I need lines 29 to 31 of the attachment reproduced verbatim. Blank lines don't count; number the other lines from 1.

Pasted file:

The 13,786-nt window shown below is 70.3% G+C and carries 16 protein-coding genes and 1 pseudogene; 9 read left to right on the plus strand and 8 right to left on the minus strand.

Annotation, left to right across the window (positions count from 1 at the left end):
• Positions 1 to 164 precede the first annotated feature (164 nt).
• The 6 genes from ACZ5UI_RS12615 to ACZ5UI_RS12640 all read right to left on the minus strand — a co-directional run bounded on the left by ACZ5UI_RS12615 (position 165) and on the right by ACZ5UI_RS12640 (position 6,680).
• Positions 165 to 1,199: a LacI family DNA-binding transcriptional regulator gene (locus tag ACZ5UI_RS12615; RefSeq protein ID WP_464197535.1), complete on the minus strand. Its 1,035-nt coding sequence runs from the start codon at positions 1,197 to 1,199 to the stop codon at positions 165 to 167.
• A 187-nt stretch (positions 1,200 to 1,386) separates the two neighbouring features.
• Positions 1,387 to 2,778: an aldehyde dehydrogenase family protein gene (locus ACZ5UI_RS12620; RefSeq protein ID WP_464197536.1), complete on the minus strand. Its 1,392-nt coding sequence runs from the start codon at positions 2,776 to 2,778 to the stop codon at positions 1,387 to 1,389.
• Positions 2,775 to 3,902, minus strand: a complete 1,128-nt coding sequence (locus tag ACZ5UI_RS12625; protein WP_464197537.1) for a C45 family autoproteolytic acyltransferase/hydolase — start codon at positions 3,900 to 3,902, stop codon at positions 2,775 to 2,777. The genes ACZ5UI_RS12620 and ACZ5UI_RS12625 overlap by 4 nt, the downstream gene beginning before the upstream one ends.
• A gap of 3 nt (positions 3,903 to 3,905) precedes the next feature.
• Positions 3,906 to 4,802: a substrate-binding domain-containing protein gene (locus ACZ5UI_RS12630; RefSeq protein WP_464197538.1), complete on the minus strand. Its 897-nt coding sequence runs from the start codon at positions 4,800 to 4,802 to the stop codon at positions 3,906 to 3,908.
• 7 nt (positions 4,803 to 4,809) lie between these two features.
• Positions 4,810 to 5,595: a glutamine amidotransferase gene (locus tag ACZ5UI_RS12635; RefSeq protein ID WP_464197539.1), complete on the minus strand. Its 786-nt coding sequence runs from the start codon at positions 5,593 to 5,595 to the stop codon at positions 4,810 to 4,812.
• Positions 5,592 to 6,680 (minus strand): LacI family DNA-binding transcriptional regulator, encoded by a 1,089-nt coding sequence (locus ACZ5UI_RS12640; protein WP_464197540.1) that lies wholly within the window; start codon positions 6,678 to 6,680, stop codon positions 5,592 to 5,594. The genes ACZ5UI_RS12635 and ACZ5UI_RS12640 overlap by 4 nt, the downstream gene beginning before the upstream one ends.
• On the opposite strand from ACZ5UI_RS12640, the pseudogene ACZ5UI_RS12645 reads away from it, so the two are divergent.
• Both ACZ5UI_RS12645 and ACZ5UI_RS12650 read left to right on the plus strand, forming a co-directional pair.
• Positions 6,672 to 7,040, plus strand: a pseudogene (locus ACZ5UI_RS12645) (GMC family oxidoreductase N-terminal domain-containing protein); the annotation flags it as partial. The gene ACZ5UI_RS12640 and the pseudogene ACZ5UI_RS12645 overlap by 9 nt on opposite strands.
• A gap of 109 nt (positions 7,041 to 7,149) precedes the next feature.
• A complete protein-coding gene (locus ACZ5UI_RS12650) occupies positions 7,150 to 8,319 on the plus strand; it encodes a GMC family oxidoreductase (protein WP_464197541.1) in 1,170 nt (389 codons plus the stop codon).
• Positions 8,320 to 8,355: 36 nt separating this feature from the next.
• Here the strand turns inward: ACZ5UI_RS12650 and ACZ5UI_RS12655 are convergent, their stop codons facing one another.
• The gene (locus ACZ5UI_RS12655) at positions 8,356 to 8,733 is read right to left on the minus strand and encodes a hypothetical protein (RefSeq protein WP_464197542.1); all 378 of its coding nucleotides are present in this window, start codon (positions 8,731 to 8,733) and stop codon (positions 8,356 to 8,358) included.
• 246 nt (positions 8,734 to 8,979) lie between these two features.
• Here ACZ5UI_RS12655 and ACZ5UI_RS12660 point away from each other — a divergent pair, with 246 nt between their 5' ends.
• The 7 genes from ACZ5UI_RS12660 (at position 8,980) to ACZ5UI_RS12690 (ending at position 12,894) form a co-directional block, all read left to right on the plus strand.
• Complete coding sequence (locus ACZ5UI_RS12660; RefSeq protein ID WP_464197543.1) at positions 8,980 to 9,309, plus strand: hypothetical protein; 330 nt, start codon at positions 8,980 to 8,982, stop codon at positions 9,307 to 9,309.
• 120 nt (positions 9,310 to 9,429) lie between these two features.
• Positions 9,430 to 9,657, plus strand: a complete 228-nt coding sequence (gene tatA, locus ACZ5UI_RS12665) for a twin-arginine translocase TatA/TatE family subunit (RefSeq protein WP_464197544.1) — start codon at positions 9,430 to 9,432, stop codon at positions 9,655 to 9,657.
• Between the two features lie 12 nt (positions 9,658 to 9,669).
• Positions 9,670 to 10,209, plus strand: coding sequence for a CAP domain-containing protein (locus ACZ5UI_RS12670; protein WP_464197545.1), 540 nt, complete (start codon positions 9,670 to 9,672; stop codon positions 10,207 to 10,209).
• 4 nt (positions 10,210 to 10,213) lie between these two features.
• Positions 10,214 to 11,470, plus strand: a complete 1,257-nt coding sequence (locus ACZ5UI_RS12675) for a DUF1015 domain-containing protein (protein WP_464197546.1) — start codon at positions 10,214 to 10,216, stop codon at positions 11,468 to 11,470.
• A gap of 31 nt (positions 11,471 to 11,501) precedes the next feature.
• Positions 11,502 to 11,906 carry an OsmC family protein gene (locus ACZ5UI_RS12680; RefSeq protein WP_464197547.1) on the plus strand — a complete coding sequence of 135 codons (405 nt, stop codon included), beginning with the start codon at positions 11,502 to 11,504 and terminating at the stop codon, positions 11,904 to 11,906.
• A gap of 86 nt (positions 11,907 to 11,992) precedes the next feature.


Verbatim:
• Positions 9,670 to 10,209, plus strand: coding sequence for a CAP domain-containing protein (locus ACZ5UI_RS12670; protein WP_464197545.1), 540 nt, complete (start codon positions 9,670 to 9,672; stop codon positions 10,207 to 10,209).
• 4 nt (positions 10,210 to 10,213) lie between these two features.
• Positions 10,214 to 11,470, plus strand: a complete 1,257-nt coding sequence (locus ACZ5UI_RS12675) for a DUF1015 domain-containing protein (protein WP_464197546.1) — start codon at positions 10,214 to 10,216, stop codon at positions 11,468 to 11,470.